Wartime Mosquito flier turned his hand to cricket

Eric Hill batted with style for Somerset and reported with great authority, but his record during the last years of the war as a valiant navigator was extraordinary.

Almost all of Eric Hill's life was spent in his beloved Somerset, playing cricket for the county and then covering the game as a journalist. He batted with style and reported with great authority, but his record during the last years of the war as a valiant navigator, was extraordinary. Born, raised and educated in Taunton, Somerset, where his parents had a sweet shop, Eric Hill enlisted with the RAF, trained and joined No 544 Squadron, flying unarmed Mosquitoes. Goering said of it: "I turn green with envy when I see the Mosquito. The British knock together a beautiful wooden aeroplane that every piano factory over there is building. There is nothing the British do not have."

In July 1944, Hill and his flying partner Frank (later Air Vice-Marshal) Dodd, flew their Mosquito on a number of missions into northern Norway, and despite banks of cloud and, on their first mission, being fired upon, and, on their second reconnaissance, losing their top hatch, they returned with intelligence of "outstanding merit". Hill was immediately awarded the Distinguished Flying Medal. One of the enemy ships they photographed was the Tirpitz, the largest battleship ever built in Europe, but floating in the fjords of Norway, it barely saw action. The Norwegians called it the "Lonely Queen of the North"; Churchill dubbed it "The Beast". By November 1944 it had been sunk, and in March 1945, in one of the longest Mosquito flights of the Second World War (about 10 hours), Hill and Dodd took some memorably striking images of the half-submerged ship.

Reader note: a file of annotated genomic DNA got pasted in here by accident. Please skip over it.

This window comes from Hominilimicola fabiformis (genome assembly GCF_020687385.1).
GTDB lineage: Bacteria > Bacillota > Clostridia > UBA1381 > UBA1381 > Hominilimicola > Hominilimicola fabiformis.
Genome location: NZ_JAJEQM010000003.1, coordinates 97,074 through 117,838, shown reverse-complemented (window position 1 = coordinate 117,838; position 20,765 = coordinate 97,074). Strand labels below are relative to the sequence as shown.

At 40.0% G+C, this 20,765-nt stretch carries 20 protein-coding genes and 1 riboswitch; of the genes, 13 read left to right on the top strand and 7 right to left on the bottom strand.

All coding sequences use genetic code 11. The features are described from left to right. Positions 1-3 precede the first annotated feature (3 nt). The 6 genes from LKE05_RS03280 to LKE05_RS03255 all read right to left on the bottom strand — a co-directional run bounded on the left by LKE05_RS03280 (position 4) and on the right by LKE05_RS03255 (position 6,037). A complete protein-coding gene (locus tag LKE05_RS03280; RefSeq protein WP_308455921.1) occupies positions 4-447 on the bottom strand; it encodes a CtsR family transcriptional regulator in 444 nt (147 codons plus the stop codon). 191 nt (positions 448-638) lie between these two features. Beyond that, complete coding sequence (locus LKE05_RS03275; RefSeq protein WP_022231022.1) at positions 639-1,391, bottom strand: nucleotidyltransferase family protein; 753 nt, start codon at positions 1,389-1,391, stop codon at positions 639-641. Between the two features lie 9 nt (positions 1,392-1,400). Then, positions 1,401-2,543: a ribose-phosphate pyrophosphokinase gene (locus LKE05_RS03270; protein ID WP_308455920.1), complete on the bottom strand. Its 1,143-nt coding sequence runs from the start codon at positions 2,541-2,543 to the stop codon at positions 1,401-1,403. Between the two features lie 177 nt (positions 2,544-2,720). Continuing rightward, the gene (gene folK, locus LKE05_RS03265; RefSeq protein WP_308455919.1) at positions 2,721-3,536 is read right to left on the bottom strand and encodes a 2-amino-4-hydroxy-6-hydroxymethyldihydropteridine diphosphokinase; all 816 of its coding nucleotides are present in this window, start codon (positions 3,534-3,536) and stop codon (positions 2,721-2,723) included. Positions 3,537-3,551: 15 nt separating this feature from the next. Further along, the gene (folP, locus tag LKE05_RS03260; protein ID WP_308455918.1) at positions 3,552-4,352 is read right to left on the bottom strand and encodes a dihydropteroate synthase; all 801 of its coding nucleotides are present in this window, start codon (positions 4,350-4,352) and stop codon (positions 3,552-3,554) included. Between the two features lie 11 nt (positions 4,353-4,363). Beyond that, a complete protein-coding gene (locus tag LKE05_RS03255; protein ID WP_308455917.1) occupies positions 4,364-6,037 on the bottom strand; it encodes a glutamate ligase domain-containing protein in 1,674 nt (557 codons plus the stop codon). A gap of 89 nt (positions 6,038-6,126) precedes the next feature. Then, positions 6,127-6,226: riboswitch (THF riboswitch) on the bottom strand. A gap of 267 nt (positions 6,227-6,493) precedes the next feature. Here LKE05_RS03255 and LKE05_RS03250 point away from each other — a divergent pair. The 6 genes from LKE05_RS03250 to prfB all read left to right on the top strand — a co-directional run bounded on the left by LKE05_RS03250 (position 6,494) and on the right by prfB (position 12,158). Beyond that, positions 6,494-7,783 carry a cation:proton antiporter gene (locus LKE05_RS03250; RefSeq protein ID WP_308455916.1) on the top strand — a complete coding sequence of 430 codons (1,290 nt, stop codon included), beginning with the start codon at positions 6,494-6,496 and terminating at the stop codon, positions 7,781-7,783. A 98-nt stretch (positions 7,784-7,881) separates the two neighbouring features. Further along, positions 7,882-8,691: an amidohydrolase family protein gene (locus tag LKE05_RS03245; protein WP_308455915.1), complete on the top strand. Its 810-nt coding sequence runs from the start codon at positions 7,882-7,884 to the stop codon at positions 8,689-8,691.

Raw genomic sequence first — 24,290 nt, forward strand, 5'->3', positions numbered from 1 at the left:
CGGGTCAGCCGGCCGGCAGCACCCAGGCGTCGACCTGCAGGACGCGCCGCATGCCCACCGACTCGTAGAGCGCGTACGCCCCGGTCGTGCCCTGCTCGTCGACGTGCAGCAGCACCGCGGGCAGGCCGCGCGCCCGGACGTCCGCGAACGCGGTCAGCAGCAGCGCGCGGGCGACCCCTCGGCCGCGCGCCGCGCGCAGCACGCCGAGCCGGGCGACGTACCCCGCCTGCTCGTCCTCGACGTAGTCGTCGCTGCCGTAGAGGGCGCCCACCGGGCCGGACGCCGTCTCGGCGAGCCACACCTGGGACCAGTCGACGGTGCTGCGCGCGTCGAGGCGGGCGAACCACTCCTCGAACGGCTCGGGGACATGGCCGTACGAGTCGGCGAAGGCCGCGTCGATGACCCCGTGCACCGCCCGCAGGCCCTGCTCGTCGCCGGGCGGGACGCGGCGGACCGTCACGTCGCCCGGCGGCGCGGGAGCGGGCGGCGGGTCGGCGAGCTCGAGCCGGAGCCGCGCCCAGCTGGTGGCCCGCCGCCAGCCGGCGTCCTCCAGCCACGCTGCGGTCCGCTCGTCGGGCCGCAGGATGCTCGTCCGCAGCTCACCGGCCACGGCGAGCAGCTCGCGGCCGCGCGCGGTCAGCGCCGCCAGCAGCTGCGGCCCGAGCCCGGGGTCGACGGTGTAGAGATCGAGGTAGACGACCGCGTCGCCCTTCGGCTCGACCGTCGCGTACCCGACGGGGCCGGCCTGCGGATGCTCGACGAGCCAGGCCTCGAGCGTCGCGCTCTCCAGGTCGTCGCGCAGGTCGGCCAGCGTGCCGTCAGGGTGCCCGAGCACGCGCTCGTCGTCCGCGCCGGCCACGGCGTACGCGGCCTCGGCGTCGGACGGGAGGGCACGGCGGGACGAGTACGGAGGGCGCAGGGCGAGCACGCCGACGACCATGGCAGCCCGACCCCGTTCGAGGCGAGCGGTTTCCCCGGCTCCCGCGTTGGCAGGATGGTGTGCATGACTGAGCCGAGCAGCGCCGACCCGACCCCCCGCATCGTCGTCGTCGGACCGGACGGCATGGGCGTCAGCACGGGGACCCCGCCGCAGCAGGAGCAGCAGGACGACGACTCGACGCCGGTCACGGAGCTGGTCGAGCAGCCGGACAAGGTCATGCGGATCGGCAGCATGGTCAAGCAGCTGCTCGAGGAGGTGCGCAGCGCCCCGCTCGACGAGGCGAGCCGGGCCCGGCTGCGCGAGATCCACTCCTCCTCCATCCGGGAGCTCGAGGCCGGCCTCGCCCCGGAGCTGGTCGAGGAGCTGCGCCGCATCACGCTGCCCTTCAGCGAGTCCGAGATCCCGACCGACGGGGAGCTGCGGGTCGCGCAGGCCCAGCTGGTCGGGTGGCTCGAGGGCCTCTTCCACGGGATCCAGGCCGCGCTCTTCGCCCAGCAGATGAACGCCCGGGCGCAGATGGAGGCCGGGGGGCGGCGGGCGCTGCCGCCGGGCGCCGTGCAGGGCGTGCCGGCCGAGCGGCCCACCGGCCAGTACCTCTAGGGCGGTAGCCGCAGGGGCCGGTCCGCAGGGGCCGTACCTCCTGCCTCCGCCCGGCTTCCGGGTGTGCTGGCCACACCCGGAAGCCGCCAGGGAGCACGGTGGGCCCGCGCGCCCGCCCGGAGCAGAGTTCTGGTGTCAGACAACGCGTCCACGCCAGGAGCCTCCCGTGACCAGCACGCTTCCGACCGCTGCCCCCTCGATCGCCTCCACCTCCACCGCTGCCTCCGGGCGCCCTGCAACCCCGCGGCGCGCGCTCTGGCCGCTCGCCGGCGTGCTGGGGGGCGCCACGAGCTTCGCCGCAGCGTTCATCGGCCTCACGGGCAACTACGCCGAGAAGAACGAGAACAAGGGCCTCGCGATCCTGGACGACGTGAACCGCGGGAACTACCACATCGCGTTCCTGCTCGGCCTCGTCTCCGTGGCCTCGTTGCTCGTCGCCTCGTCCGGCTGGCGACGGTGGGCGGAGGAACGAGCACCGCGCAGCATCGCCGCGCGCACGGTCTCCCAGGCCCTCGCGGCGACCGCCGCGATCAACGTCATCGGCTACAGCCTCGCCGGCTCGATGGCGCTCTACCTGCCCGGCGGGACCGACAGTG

Having completed more than 50 operations, Hill and Dodd were awarded the Distinguished Flying Cross. After the war, Hill returned home and, from 1947 to 1951, represented his county in cricket. As an opening batsman he scored 2,118 first-class runs with a top-score of 85. After retiring as a player, he covered Somerset as a journalist for almost 50 years. He also contributed to Wisden. Born on July 9, 1923, he is survived by his wife, Dorothy. He died on July 27.

* The National